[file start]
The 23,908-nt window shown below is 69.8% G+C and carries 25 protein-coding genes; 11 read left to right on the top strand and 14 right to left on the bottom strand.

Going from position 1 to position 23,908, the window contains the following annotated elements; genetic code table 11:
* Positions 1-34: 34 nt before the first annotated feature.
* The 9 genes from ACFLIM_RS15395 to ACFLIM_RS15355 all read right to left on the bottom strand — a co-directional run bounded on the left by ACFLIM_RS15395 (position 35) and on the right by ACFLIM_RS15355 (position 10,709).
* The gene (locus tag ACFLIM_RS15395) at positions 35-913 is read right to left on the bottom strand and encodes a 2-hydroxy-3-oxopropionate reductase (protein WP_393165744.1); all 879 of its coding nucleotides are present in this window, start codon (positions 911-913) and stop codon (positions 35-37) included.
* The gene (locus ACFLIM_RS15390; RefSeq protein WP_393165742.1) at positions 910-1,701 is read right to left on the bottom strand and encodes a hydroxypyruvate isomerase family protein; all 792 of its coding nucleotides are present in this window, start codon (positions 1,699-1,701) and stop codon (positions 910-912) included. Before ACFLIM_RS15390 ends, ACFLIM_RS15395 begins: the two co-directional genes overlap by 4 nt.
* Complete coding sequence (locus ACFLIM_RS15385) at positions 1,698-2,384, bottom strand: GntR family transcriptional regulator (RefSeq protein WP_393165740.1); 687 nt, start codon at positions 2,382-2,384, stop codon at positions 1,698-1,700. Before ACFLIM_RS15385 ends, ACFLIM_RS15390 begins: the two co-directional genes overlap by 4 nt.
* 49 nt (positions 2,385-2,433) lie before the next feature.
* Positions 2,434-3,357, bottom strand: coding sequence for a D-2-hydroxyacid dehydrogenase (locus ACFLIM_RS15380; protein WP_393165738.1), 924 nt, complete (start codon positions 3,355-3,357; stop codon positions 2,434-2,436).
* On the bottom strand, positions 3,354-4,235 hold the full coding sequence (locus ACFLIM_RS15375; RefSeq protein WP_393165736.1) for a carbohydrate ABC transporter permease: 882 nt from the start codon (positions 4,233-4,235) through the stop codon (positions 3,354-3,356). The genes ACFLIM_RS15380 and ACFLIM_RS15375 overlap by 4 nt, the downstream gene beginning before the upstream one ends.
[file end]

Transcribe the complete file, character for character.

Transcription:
The 23,908-nt window shown below is 69.8% G+C and carries 25 protein-coding genes; 11 read left to right on the top strand and 14 right to left on the bottom strand.

Going from position 1 to position 23,908, the window contains the following annotated elements; genetic code table 11:
* Positions 1-34: 34 nt before the first annotated feature.
* The 9 genes from ACFLIM_RS15395 to ACFLIM_RS15355 all read right to left on the bottom strand — a co-directional run bounded on the left by ACFLIM_RS15395 (position 35) and on the right by ACFLIM_RS15355 (position 10,709).
* The gene (locus tag ACFLIM_RS15395) at positions 35-913 is read right to left on the bottom strand and encodes a 2-hydroxy-3-oxopropionate reductase (protein WP_393165744.1); all 879 of its coding nucleotides are present in this window, start codon (positions 911-913) and stop codon (positions 35-37) included.
* The gene (locus ACFLIM_RS15390; RefSeq protein WP_393165742.1) at positions 910-1,701 is read right to left on the bottom strand and encodes a hydroxypyruvate isomerase family protein; all 792 of its coding nucleotides are present in this window, start codon (positions 1,699-1,701) and stop codon (positions 910-912) included. Before ACFLIM_RS15390 ends, ACFLIM_RS15395 begins: the two co-directional genes overlap by 4 nt.
* Complete coding sequence (locus ACFLIM_RS15385) at positions 1,698-2,384, bottom strand: GntR family transcriptional regulator (RefSeq protein WP_393165740.1); 687 nt, start codon at positions 2,382-2,384, stop codon at positions 1,698-1,700. Before ACFLIM_RS15385 ends, ACFLIM_RS15390 begins: the two co-directional genes overlap by 4 nt.
* 49 nt (positions 2,385-2,433) lie before the next feature.
* Positions 2,434-3,357, bottom strand: coding sequence for a D-2-hydroxyacid dehydrogenase (locus ACFLIM_RS15380; protein WP_393165738.1), 924 nt, complete (start codon positions 3,355-3,357; stop codon positions 2,434-2,436).
* On the bottom strand, positions 3,354-4,235 hold the full coding sequence (locus ACFLIM_RS15375; RefSeq protein WP_393165736.1) for a carbohydrate ABC transporter permease: 882 nt from the start codon (positions 4,233-4,235) through the stop codon (positions 3,354-3,356). The genes ACFLIM_RS15380 and ACFLIM_RS15375 overlap by 4 nt, the downstream gene beginning before the upstream one ends.